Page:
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ND makes the grade in a national report evaluating public school support; SCOTUS justices express free speech concerns about GOP-backed social media laws; NH "kids on campus" program boosts retention; proposed law bans hemp sales to Hoosiers younger than 21.

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The Supreme Court hears arguments on whether social media can restrict content. Biden advisors point to anti-democracy speeches at CPAC, and the President heads to the US-Mexico border appealing to voters on immigration and border issues.

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David meets Goliath in Idaho pesticide conflict, to win over Gen Z voters, candidates are encouraged to support renewable energy and rural America needs help from Congress to continue affordable internet programs.

Program Offers Second Chance for NC Citizens

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Monday, February 29, 2016   

ROCKY MOUNT, N.C. – Reducing the number of people who reoffend after being released from prison and increasing public safety are goals of a pilot program in Nash, Edgecombe and Wilson counties – just east of Raleigh.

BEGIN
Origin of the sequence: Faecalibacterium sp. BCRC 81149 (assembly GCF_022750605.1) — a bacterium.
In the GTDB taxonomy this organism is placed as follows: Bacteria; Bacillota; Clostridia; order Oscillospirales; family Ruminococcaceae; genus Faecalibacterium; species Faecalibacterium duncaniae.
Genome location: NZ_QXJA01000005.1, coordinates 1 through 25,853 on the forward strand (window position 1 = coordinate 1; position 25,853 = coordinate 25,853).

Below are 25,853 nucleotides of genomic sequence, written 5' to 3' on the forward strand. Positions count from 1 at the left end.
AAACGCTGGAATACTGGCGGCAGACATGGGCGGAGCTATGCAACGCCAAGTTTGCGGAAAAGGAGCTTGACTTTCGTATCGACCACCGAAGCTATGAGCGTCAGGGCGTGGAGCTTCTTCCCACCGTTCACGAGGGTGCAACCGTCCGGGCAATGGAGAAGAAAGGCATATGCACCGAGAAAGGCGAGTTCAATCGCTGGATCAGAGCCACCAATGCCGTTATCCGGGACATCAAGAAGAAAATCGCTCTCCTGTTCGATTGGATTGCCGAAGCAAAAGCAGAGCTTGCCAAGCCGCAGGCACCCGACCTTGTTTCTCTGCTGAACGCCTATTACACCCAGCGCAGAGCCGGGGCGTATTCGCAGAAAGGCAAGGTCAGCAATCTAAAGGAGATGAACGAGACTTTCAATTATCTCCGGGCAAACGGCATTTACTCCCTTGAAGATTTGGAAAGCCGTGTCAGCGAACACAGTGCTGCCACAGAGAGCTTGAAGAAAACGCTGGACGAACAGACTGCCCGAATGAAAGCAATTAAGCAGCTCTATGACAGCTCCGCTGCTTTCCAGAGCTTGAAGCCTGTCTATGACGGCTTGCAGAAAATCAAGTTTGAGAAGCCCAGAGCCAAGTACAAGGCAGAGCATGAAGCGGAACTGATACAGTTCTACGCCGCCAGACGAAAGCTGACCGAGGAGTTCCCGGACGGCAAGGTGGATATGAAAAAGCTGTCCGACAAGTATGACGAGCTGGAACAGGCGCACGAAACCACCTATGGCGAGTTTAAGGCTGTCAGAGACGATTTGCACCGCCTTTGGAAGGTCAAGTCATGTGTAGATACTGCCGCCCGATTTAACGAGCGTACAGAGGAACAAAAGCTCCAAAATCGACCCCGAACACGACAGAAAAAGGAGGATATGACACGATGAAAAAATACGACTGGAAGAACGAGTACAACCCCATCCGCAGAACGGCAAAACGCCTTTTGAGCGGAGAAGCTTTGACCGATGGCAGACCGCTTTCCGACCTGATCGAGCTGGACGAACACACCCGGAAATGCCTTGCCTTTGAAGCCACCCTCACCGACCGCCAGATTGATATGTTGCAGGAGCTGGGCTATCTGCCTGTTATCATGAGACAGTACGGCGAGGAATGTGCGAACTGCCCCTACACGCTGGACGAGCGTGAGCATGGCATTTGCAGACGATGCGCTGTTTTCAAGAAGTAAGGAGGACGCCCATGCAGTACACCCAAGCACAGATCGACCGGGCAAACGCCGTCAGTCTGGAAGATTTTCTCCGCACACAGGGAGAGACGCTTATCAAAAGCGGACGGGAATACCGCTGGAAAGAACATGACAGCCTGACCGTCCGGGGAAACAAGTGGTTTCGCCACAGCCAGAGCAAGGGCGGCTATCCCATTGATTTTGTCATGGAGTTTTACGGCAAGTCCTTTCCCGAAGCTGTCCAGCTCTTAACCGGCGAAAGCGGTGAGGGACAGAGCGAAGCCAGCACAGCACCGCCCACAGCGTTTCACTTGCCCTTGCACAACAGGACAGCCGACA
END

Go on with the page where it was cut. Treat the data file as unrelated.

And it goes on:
The NEW Reentry Council is funded by the North Carolina Department of Public Safety and administered by the North Carolina Community Action Association.

According to training coordinator Krystina Dillard, the program works by providing support to people as they reintegrate back into society and find work, housing and a supportive community.

"Employment, transportation and housing are just the basic human needs that all of us need and especially someone who is going to be facing challenges with having stigmatized and having this criminal record," she states.

Dillard says currently 49 percent of people released from jail or prison return within a few years in North Carolina.

In its first 17 months, 91 percent of people enrolled in the program obtained jobs or earned educational or vocational credit.

The Department of Public Safety has identified four other areas as having a high rate of citizens reentering communities after a prison or jail sentence - Mecklenburg, Buncombe, Pitt, and the region of Hoke, Scotland and Robeson counties.

Dillard, says beyond giving people the opportunity to improve their life, the program benefits the entire community.

"That's an issue of public safety,” she states. “Research has shown that when there are opportunities for people to be proactive in their communities, for people to be engaged and involved and supported, that those people typically are less likely to reoffend and go back to jail or prison, which means there's less crime in their community."

She also points out that people who find employment also begin contributing to the economy through taxes and consumer spending – versus spending time in prison and costing taxpayers for that service.

The cost to house a prisoner in North Carolina state prison is $28,000 annually.





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